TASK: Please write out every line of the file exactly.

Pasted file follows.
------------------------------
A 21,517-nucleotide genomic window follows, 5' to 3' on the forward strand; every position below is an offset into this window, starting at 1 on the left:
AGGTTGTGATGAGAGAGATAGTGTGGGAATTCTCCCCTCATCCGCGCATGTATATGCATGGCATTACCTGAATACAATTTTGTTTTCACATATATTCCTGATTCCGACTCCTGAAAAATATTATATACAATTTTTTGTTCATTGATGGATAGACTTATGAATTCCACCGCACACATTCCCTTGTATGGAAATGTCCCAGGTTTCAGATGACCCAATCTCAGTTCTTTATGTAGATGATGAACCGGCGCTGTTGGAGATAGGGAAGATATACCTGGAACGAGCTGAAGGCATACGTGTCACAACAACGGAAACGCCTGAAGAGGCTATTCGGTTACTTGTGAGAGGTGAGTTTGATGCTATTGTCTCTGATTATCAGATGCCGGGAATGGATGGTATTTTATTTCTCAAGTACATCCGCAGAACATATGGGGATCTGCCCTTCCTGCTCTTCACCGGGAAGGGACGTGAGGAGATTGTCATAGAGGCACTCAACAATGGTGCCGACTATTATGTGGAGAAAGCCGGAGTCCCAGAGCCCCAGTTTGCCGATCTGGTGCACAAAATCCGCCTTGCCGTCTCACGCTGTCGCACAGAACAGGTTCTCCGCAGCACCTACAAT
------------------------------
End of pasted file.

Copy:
A 21,517-nucleotide genomic window follows, 5' to 3' on the forward strand; every position below is an offset into this window, starting at 1 on the left:
AGGTTGTGATGAGAGAGATAGTGTGGGAATTCTCCCCTCATCCGCGCATGTATATGCATGGCATTACCTGAATACAATTTTGTTTTCACATATATTCCTGATTCCGACTCCTGAAAAATATTATATACAATTTTTTGTTCATTGATGGATAGACTTATGAATTCCACCGCACACATTCCCTTGTATGGAAATGTCCCAGGTTTCAGATGACCCAATCTCAGTTCTTTATGTAGATGATGAACCGGCGCTGTTGGAGATAGGGAAGATATACCTGGAACGAGCTGAAGGCATACGTGTCACAACAACGGAAACGCCTGAAGAGGCTATTCGGTTACTTGTGAGAGGTGAGTTTGATGCTATTGTCTCTGATTATCAGATGCCGGGAATGGATGGTATTTTATTTCTCAAGTACATCCGCAGAACATATGGGGATCTGCCCTTCCTGCTCTTCACCGGGAAGGGACGTGAGGAGATTGTCATAGAGGCACTCAACAATGGTGCCGACTATTATGTGGAGAAAGCCGGAGTCCCAGAGCCCCAGTTTGCCGATCTGGTGCACAAAATCCGCCTTGCCGTCTCACGCTGTCGCACAGAACAGGTTCTCCGCAGCACCTACAAT